Hakkinen offers his theory for Baku tyre blowouts

Jamie Woodhouse
Max Verstappen Baku Pirelli tyre failure

Mika Hakkinen offers his theory on Baku tyre failures.

Mika Hakkinen says the right-hand kink in Baku’s start/finish straight could have contributed to the worrying tyre failures there.

Lance Stroll and Max Verstappen were involved in frightening crashes during the Azerbaijan Grand Prix after suffering identical rear-left tyre failures down the pits straight. Verstappen’s occurred while he was leading the race in the closing stages.

Fortunately both drivers were unhurt, thanks to the nose-first angle at which they hit the wall, but already Sebastian Vettel and Nico Rosberg among others have spoken out about how the situation could have been far worse.

Pirelli believe debris was to blame, although their investigations are ongoing.

Two-time former World Champion Hakkinen will wait for the official word but did highlight the right kink in the main straight, arguing it puts the left-rear tyre under stress and this could therefore have been a contributing factor.

Either way, he shares the view that these failures could have been very damaging indeed, speaking from his own experiences, and stressed the need for Pirelli, the FIA and the teams to work together to provide answers.

Max Verstappen's crashed Red Bull during the 2021 Azerbaijan Grand Prix
Max Verstappen's crashed Red Bull during the 2021 Azerbaijan Grand Prix

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“I have to feel sorry for Max Verstappen. He drove such a strong race from P3 on the grid only to suffer that terrible tyre failure on the main straight at maximum speed,” Hakkinen wrote in his Unibet column.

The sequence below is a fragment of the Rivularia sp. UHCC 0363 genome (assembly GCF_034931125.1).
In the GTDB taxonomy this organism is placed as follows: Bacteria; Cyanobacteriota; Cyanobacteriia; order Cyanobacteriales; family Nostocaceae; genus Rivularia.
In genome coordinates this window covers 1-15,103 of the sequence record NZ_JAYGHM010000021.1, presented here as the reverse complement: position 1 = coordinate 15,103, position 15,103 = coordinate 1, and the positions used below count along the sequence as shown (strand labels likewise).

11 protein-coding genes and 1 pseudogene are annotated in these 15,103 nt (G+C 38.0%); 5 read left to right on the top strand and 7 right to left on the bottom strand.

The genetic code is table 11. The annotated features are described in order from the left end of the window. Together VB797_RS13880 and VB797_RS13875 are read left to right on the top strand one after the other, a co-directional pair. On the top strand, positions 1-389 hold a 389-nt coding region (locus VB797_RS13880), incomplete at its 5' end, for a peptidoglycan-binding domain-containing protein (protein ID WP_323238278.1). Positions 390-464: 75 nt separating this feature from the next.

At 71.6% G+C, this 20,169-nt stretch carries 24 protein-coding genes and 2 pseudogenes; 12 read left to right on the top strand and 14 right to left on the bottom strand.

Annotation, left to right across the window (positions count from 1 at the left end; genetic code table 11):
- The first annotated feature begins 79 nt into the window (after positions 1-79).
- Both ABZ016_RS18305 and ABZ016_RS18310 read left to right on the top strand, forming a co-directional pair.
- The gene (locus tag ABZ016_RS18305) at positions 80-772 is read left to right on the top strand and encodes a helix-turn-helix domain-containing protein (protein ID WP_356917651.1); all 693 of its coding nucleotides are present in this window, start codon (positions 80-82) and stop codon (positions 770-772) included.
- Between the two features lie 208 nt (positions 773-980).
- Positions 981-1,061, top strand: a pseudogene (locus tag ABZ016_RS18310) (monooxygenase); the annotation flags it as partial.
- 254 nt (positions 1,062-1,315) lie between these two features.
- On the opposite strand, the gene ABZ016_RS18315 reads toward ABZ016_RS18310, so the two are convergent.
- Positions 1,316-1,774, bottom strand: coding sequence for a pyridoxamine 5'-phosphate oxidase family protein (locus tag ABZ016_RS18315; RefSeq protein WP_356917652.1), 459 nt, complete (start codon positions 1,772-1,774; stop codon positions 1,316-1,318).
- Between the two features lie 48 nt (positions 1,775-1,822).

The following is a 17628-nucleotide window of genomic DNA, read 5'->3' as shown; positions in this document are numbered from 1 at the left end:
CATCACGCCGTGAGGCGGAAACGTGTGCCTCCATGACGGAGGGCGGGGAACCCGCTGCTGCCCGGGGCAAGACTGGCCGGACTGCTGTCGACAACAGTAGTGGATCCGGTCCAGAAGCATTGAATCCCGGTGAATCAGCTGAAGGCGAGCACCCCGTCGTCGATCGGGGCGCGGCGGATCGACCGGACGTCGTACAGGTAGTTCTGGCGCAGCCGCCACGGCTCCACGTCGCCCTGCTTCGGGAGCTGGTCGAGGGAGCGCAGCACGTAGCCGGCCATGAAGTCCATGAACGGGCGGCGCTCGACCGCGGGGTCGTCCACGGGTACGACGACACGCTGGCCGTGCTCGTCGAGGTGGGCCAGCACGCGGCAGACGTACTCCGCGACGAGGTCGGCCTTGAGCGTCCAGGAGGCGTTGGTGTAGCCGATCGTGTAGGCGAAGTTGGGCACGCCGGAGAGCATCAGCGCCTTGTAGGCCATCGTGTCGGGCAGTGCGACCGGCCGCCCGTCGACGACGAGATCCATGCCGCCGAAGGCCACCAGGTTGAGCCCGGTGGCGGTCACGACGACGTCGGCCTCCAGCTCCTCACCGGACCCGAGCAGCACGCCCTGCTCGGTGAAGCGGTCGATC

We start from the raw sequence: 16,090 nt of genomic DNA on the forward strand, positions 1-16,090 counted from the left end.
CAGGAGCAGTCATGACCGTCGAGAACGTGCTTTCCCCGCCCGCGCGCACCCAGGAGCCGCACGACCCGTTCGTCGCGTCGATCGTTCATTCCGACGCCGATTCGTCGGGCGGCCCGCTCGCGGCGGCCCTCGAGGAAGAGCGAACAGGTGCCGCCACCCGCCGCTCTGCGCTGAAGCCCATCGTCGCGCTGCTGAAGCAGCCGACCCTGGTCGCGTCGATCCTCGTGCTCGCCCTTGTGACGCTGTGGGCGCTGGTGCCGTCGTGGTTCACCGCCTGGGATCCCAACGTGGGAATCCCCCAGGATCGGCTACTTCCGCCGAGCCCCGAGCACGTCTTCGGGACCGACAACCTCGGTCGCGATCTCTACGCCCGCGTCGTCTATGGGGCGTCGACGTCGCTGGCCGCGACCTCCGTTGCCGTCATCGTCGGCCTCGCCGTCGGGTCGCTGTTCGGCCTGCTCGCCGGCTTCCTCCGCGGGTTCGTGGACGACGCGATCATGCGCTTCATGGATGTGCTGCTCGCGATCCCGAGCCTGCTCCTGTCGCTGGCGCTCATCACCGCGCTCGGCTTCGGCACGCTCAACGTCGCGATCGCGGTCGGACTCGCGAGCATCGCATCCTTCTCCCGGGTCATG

“There is a right-hand kink in the straight, which will have put load on the left rear tyre, and that’s the one which failed.

“We need to wait for the result of Pirelli’s investigation, to see whether there was an actual problem with the tyre itself or a puncture caused by debris. Either way, it is a worry for F1.

“I have experienced tyre blowouts and it’s never a nice experience. It’s very sudden, violent and leaves you a passenger at 300kph. It was a tyre failure which put me in hospital at the Australian Grand Prix in 1995, and in 1999 I had a tyre fail while driving flat out in Germany.

“When you feel the car go, you instantly start to try and correct the steering, but at maximum speed there is really nothing you can do.

“What makes Max’s tyre failure more worrying is that it was the second one of the day, Lance Stroll having suffered the same fate in his Aston Martin. The fact both incidents took place at the same location, at maximum speed, means the FIA, together with the teams and Pirelli, will need to look carefully at all the data and really try to understand the reasons.

“In Baku, both drivers were on their own with no car alongside. They were also fortunate to spin and hit the wall with the nose section. At other circuits, this kind of failure could lead to a more catastrophic accident.”

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